of their mind, so when they hear ‘wedding,’ they instantly think of you. It is very important, to post photos of your own work—I understand that sharing inspirational photos is nice, but it is a bit misleading, and you don’t want to promote someone else! You want to promote you and your amazing work! Always keep your interactions on social media positive and professional—if you don’t have anything nice to say then don’t comment publicly—send a message if you’d like to help out a friend with some criticism.” - Joel Maus, Studio EMP Inc., Fullerton, Calif.
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September/Octoberion of Bridal Consultants 2012 Volume 2 Issue 4
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Top 10 CaTering Trends 8 soCial Media sTraT egy 12 8 sTeps To a greaT ConTraCT 21 new! ask The exper Ts 23 say “yes” To propo sal planning 24
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Wedding Planner Magazine advisory board
Barbara Diez Barbara Diez Event Planners Master Bridal Consultant™
Create a wedding day memory to last a lifetime. At America’s First Resort Destination®, couples have stayed, played and exchanged vows for more than100 years …now it’s your turn. Contact our Destination Wedding Specialist at 561-233-3057 or email MyWedding@PalmBeachFL.com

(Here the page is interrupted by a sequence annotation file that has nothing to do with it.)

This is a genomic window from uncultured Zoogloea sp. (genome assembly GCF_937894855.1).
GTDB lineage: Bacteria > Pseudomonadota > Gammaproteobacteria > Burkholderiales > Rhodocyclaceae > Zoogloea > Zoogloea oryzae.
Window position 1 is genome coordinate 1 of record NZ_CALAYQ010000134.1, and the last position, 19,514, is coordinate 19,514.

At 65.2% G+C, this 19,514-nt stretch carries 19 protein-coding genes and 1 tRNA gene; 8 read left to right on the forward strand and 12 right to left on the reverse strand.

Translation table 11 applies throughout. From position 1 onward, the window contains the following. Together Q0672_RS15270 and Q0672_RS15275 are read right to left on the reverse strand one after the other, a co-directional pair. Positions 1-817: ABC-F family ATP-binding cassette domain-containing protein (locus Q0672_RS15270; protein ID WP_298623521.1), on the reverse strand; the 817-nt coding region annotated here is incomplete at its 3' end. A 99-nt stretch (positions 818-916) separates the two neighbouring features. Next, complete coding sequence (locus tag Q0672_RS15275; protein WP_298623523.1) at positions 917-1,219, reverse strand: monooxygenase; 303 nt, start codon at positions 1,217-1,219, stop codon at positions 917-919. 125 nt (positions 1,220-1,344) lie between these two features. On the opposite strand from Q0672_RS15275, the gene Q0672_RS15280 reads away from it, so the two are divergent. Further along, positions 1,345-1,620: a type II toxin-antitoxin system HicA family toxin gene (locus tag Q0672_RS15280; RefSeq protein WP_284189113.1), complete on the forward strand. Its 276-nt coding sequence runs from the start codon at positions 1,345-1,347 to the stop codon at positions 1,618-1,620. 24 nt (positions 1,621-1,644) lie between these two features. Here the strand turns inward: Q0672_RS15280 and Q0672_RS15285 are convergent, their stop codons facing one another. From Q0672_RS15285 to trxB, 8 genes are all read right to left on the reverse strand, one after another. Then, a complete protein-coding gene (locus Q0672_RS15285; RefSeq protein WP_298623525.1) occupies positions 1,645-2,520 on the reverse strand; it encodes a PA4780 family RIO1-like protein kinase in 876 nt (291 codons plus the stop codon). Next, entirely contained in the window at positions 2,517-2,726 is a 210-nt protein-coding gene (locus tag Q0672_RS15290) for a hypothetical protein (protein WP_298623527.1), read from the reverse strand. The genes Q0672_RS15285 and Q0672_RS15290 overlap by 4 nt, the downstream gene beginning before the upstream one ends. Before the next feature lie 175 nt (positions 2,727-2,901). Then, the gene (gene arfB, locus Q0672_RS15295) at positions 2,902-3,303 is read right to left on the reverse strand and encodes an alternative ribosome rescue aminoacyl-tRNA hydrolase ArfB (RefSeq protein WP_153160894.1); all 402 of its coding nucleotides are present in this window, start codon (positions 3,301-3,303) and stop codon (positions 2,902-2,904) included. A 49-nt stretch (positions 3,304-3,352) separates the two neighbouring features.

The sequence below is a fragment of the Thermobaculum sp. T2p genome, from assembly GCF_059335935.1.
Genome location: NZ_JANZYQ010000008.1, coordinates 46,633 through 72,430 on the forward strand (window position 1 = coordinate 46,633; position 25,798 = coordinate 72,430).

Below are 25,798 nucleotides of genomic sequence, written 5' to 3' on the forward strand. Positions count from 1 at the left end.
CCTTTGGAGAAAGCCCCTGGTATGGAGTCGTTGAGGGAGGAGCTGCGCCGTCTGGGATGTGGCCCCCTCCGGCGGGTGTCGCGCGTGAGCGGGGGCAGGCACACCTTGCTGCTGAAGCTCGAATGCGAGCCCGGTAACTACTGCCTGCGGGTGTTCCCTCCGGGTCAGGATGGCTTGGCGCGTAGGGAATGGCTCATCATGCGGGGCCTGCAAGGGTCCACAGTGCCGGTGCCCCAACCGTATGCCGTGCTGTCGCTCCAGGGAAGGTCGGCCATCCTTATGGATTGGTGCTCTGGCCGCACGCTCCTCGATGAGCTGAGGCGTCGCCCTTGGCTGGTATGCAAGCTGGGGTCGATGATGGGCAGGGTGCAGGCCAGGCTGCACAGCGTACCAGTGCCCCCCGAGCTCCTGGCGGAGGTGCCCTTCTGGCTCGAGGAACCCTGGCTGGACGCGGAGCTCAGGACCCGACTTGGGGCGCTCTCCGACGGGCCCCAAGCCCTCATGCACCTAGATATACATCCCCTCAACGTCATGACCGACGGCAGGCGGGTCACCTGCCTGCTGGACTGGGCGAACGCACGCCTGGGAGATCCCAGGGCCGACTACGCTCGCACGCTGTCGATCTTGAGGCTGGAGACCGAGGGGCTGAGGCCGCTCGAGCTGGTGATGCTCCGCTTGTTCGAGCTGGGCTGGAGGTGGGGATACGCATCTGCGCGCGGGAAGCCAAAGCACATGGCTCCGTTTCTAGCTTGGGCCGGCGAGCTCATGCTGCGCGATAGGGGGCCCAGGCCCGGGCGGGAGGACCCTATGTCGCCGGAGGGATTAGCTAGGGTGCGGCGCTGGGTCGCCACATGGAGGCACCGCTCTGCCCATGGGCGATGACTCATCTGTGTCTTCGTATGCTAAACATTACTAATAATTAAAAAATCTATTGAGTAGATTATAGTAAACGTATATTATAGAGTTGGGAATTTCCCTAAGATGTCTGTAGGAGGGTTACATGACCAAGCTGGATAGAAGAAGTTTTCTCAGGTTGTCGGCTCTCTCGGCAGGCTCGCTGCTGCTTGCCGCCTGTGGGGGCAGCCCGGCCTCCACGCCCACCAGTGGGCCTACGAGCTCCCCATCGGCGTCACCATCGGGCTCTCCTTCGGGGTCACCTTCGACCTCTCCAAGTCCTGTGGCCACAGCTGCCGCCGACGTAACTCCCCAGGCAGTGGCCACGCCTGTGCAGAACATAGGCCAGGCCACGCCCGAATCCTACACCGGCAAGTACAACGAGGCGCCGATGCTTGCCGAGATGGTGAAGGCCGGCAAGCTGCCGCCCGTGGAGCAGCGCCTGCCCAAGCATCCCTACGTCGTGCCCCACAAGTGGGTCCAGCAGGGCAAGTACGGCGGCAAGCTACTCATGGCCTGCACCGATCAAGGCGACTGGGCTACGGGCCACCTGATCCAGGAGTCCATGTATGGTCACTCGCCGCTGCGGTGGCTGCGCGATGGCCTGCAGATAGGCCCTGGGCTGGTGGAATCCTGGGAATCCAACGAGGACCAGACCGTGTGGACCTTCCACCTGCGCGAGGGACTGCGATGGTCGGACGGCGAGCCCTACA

Mark Kingsdorf The Queen of Hearts Wedding
Master Bridal Consultant™
Frank J. Andonoplas Frank Event Design
Accredited Bridal Consultant™
Tamara Lin Waterman
2011 Miss Dorothy Heart Award Recipient
Master Wedding Vendor™
Edward L. Griffin The Wedding DJs/Hardcastle Entertainment, Inc.. Vendor
John Goolsby, MEI, CPV, MPV, Godfather Films Novice
Shelly Stone, Signature Events by Shelly Professional Bridal Consultant™
LaToya Parnell Something Blue Weddings
All of our advisory board members are members of the Association of Bridal Consultants. Have a question about the wedding industry? Our upcoming issues will feature an “Ask the experts at Wedding Planner Magazine” column. We will work with our advisory board to answer the questions for publication or directly on Facebook. Please send questions via message on our Facebook page or email email@example.com with “Ask the Experts” in the subject line.